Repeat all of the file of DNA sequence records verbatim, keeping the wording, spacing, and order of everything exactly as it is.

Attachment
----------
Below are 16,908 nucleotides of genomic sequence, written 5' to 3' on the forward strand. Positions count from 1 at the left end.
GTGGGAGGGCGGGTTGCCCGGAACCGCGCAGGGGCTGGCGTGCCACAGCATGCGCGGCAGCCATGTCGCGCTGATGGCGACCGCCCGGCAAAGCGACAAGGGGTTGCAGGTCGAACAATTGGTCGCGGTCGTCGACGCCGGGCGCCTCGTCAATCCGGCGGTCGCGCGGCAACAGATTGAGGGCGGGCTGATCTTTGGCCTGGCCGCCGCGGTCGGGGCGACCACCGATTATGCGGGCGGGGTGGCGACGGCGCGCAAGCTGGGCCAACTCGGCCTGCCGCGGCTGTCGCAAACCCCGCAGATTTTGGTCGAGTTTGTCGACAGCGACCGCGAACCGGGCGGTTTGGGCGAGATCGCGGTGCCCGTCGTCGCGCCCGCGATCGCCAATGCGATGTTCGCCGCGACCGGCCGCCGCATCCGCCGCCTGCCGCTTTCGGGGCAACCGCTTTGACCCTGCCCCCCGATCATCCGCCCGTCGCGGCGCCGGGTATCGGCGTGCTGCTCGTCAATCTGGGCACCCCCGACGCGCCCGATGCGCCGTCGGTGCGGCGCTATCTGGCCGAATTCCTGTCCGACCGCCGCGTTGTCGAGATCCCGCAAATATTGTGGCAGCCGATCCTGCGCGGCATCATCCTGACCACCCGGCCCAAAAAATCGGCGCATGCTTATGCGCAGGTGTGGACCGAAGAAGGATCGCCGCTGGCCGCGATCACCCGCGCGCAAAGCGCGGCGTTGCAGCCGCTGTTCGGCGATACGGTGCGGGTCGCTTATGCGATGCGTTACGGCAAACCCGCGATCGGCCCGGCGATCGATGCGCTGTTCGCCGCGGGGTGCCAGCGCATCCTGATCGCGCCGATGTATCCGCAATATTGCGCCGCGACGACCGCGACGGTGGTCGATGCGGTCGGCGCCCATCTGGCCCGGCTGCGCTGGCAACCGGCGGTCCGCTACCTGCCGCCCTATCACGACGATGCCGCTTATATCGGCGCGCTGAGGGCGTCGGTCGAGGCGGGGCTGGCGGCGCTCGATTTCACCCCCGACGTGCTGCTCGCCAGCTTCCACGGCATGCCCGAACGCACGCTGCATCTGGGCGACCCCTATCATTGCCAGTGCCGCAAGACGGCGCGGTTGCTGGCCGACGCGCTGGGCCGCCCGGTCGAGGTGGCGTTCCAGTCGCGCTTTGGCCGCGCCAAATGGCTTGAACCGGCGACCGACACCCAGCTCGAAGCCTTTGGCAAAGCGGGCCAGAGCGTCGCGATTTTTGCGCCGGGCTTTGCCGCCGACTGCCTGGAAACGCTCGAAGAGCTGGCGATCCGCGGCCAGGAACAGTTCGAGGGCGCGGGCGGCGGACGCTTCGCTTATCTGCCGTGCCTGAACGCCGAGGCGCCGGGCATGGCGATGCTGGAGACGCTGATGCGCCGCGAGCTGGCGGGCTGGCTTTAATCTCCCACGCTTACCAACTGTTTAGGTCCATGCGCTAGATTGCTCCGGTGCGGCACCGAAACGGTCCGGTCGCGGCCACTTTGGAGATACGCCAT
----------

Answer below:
Below are 16,908 nucleotides of genomic sequence, written 5' to 3' on the forward strand. Positions count from 1 at the left end.
GTGGGAGGGCGGGTTGCCCGGAACCGCGCAGGGGCTGGCGTGCCACAGCATGCGCGGCAGCCATGTCGCGCTGATGGCGACCGCCCGGCAAAGCGACAAGGGGTTGCAGGTCGAACAATTGGTCGCGGTCGTCGACGCCGGGCGCCTCGTCAATCCGGCGGTCGCGCGGCAACAGATTGAGGGCGGGCTGATCTTTGGCCTGGCCGCCGCGGTCGGGGCGACCACCGATTATGCGGGCGGGGTGGCGACGGCGCGCAAGCTGGGCCAACTCGGCCTGCCGCGGCTGTCGCAAACCCCGCAGATTTTGGTCGAGTTTGTCGACAGCGACCGCGAACCGGGCGGTTTGGGCGAGATCGCGGTGCCCGTCGTCGCGCCCGCGATCGCCAATGCGATGTTCGCCGCGACCGGCCGCCGCATCCGCCGCCTGCCGCTTTCGGGGCAACCGCTTTGACCCTGCCCCCCGATCATCCGCCCGTCGCGGCGCCGGGTATCGGCGTGCTGCTCGTCAATCTGGGCACCCCCGACGCGCCCGATGCGCCGTCGGTGCGGCGCTATCTGGCCGAATTCCTGTCCGACCGCCGCGTTGTCGAGATCCCGCAAATATTGTGGCAGCCGATCCTGCGCGGCATCATCCTGACCACCCGGCCCAAAAAATCGGCGCATGCTTATGCGCAGGTGTGGACCGAAGAAGGATCGCCGCTGGCCGCGATCACCCGCGCGCAAAGCGCGGCGTTGCAGCCGCTGTTCGGCGATACGGTGCGGGTCGCTTATGCGATGCGTTACGGCAAACCCGCGATCGGCCCGGCGATCGATGCGCTGTTCGCCGCGGGGTGCCAGCGCATCCTGATCGCGCCGATGTATCCGCAATATTGCGCCGCGACGACCGCGACGGTGGTCGATGCGGTCGGCGCCCATCTGGCCCGGCTGCGCTGGCAACCGGCGGTCCGCTACCTGCCGCCCTATCACGACGATGCCGCTTATATCGGCGCGCTGAGGGCGTCGGTCGAGGCGGGGCTGGCGGCGCTCGATTTCACCCCCGACGTGCTGCTCGCCAGCTTCCACGGCATGCCCGAACGCACGCTGCATCTGGGCGACCCCTATCATTGCCAGTGCCGCAAGACGGCGCGGTTGCTGGCCGACGCGCTGGGCCGCCCGGTCGAGGTGGCGTTCCAGTCGCGCTTTGGCCGCGCCAAATGGCTTGAACCGGCGACCGACACCCAGCTCGAAGCCTTTGGCAAAGCGGGCCAGAGCGTCGCGATTTTTGCGCCGGGCTTTGCCGCCGACTGCCTGGAAACGCTCGAAGAGCTGGCGATCCGCGGCCAGGAACAGTTCGAGGGCGCGGGCGGCGGACGCTTCGCTTATCTGCCGTGCCTGAACGCCGAGGCGCCGGGCATGGCGATGCTGGAGACGCTGATGCGCCGCGAGCTGGCGGGCTGGCTTTAATCTCCCACGCTTACCAACTGTTTAGGTCCATGCGCTAGATTGCTCCGGTGCGGCACCGAAACGGTCCGGTCGCGGCCACTTTGGAGATACGCCAT